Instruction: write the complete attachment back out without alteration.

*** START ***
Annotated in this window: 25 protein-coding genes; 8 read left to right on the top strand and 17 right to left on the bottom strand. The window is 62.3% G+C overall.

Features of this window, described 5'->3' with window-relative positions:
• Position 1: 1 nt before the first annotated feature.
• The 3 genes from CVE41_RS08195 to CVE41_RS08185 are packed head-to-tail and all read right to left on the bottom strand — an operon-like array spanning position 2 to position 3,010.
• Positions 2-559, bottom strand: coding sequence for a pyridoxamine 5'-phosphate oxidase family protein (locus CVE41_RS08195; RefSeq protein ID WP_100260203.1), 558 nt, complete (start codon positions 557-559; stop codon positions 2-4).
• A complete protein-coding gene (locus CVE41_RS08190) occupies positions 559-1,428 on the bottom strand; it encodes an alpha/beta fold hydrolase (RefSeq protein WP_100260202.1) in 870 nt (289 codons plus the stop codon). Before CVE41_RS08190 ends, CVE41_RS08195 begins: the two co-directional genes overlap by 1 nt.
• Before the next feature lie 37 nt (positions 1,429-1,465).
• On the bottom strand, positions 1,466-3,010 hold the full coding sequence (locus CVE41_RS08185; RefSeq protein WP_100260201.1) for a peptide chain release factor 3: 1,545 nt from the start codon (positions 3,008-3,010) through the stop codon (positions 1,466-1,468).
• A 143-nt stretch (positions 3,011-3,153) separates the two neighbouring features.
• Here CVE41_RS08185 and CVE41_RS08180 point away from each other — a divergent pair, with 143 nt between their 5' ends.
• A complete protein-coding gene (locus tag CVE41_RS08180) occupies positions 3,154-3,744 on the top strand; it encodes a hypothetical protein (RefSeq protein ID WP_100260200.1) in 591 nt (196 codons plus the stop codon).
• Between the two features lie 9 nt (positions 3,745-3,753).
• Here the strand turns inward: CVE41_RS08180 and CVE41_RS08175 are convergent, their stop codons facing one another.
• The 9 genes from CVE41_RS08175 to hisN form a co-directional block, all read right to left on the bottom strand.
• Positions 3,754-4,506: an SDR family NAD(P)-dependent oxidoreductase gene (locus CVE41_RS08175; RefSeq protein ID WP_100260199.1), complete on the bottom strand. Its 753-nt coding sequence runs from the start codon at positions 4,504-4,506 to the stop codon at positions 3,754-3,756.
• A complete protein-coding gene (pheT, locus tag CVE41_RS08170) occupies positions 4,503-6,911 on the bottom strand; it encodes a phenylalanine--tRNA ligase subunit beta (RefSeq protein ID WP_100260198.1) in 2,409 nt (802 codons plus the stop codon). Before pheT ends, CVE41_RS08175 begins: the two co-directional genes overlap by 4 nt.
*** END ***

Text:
Annotated in this window: 25 protein-coding genes; 8 read left to right on the top strand and 17 right to left on the bottom strand. The window is 62.3% G+C overall.

Features of this window, described 5'->3' with window-relative positions:
• Position 1: 1 nt before the first annotated feature.
• The 3 genes from CVE41_RS08195 to CVE41_RS08185 are packed head-to-tail and all read right to left on the bottom strand — an operon-like array spanning position 2 to position 3,010.
• Positions 2-559, bottom strand: coding sequence for a pyridoxamine 5'-phosphate oxidase family protein (locus CVE41_RS08195; RefSeq protein ID WP_100260203.1), 558 nt, complete (start codon positions 557-559; stop codon positions 2-4).
• A complete protein-coding gene (locus CVE41_RS08190) occupies positions 559-1,428 on the bottom strand; it encodes an alpha/beta fold hydrolase (RefSeq protein WP_100260202.1) in 870 nt (289 codons plus the stop codon). Before CVE41_RS08190 ends, CVE41_RS08195 begins: the two co-directional genes overlap by 1 nt.
• Before the next feature lie 37 nt (positions 1,429-1,465).
• On the bottom strand, positions 1,466-3,010 hold the full coding sequence (locus CVE41_RS08185; RefSeq protein WP_100260201.1) for a peptide chain release factor 3: 1,545 nt from the start codon (positions 3,008-3,010) through the stop codon (positions 1,466-1,468).
• A 143-nt stretch (positions 3,011-3,153) separates the two neighbouring features.
• Here CVE41_RS08185 and CVE41_RS08180 point away from each other — a divergent pair, with 143 nt between their 5' ends.
• A complete protein-coding gene (locus tag CVE41_RS08180) occupies positions 3,154-3,744 on the top strand; it encodes a hypothetical protein (RefSeq protein ID WP_100260200.1) in 591 nt (196 codons plus the stop codon).
• Between the two features lie 9 nt (positions 3,745-3,753).
• Here the strand turns inward: CVE41_RS08180 and CVE41_RS08175 are convergent, their stop codons facing one another.
• The 9 genes from CVE41_RS08175 to hisN form a co-directional block, all read right to left on the bottom strand.
• Positions 3,754-4,506: an SDR family NAD(P)-dependent oxidoreductase gene (locus CVE41_RS08175; RefSeq protein ID WP_100260199.1), complete on the bottom strand. Its 753-nt coding sequence runs from the start codon at positions 4,504-4,506 to the stop codon at positions 3,754-3,756.
• A complete protein-coding gene (pheT, locus tag CVE41_RS08170) occupies positions 4,503-6,911 on the bottom strand; it encodes a phenylalanine--tRNA ligase subunit beta (RefSeq protein ID WP_100260198.1) in 2,409 nt (802 codons plus the stop codon). Before pheT ends, CVE41_RS08175 begins: the two co-directional genes overlap by 4 nt.